Pianist John Hicks is one of those sidemen like bassist Ron Carter: They're on a lot of dates and when you see their names you can be pretty sure there's some good music on the disk. Hicks was really the highlight when I saw him dueting with Frank Morgan in LA this month, although Morgan was feeling a little under the weather that evening.
Like Carter, the pianist also leads fine sessions, notably a series examining music like that of, from, or associated with some of his progenitors, Erroll Garner, Mary Lou Williams and Sonny Clark among them. I like "Fatha's Day: An Earl Hines Songbook" from High Note.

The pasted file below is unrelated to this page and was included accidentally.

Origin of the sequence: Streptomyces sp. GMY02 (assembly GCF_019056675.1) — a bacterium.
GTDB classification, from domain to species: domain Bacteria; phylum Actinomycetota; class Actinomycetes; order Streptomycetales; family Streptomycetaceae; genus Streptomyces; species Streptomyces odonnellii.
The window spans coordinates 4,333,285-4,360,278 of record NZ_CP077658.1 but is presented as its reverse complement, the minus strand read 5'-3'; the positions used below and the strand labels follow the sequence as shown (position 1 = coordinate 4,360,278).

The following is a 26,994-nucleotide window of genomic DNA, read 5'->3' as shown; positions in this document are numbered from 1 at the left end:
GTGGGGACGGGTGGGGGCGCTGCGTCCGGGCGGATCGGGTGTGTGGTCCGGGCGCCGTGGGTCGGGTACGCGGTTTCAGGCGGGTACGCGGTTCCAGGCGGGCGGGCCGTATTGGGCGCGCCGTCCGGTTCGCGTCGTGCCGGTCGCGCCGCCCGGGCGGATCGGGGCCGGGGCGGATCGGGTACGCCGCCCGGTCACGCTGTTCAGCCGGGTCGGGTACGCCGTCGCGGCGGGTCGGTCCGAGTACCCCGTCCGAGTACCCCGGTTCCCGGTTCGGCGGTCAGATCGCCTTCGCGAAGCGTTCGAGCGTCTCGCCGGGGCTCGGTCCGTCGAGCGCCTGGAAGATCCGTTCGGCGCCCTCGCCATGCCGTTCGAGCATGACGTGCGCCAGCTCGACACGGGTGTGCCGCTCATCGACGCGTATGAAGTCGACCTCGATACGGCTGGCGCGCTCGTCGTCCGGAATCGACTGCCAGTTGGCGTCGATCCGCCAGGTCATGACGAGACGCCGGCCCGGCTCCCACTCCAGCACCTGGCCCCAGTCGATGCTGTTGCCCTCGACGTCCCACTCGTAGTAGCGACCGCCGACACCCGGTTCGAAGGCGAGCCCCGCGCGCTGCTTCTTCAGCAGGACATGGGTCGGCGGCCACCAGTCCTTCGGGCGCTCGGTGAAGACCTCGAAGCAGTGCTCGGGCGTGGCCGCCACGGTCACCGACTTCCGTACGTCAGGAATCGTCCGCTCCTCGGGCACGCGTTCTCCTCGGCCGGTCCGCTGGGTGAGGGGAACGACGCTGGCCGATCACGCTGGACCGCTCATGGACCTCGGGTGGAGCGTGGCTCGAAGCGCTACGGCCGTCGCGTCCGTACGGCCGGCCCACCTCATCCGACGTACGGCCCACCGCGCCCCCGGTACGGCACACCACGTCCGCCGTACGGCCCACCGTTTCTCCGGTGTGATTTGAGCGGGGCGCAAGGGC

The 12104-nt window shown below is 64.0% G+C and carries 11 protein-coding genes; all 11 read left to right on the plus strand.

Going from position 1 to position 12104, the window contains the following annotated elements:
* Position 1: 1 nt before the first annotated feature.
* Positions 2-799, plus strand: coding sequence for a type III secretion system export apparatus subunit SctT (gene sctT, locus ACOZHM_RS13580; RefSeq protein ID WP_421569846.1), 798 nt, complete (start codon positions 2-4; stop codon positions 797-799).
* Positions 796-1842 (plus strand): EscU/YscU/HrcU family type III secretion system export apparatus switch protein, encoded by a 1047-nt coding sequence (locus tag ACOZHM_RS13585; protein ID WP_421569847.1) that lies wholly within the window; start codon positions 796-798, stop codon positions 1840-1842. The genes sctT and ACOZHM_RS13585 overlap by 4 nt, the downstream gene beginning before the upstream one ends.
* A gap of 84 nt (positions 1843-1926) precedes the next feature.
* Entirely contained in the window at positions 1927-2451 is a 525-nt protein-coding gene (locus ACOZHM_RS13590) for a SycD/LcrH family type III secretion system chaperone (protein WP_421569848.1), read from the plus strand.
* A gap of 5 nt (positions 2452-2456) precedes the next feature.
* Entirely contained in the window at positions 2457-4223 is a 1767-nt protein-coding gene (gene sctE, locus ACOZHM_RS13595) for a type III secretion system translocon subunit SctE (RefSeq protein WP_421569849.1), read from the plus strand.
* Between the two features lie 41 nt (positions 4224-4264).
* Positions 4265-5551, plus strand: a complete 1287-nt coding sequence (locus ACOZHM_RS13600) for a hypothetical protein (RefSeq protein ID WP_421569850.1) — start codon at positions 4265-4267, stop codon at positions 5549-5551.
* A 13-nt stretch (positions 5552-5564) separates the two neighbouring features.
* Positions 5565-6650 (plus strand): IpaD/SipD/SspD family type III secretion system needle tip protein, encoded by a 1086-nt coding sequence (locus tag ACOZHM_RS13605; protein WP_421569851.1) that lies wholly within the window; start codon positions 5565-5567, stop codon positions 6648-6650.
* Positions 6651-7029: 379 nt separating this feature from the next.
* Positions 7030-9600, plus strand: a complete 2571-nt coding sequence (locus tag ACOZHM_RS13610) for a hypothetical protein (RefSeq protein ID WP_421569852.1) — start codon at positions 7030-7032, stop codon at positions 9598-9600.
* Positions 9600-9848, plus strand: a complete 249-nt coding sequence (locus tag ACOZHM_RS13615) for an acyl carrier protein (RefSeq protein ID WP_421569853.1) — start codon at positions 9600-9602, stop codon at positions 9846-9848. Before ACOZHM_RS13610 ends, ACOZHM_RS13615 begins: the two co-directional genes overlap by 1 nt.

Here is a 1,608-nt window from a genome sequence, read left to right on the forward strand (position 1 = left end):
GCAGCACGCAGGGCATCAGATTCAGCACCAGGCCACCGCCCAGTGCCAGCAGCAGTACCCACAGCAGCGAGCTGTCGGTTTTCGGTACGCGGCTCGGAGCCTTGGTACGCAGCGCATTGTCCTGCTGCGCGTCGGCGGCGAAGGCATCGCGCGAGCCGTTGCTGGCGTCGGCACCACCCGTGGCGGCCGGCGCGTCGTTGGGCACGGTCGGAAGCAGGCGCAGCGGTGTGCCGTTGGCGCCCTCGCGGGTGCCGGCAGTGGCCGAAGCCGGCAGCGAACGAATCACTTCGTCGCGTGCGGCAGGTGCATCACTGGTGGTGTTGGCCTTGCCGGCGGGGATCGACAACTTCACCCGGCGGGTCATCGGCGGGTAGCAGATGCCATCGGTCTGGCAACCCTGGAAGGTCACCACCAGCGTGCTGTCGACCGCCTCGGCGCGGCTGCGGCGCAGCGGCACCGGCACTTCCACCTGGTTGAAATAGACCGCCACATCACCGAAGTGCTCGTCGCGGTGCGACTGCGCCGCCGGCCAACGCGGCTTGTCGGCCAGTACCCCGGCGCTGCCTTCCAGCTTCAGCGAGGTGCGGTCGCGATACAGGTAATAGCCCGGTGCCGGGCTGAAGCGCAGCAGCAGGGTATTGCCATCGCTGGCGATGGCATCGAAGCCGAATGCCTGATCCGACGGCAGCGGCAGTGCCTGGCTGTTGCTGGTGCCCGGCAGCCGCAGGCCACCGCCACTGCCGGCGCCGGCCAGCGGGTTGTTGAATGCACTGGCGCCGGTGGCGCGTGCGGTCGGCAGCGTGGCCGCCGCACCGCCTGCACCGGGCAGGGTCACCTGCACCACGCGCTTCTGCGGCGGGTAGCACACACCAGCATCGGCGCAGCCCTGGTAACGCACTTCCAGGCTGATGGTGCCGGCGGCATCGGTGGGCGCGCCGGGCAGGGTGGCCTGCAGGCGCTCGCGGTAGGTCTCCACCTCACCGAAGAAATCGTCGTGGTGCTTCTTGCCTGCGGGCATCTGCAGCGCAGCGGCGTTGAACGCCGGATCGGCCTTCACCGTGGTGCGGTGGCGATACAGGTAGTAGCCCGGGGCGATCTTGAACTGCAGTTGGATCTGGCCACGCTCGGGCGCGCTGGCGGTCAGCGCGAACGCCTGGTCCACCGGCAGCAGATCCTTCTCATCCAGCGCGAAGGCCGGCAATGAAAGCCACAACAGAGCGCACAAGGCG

This isn't Hicks mimicking the stride-rooted Hines but rather playing his own way, somewhere in the neighborhood of Bill Evans, Tommy Flannagan or Oscar Peterson (albeit less long winded). His approach is diverse. There's an elegant reading of "Almost April," he nods at stride on "Rhythm Run" and "Synopsis," and he gets boppy on "Twelve Bars for Linton." It all takes place in a trio setting, with Dwayne Dolphin on bass and Cecil Brooks III on drums, another sideman, and producer, whose presence almost always signals a keeper.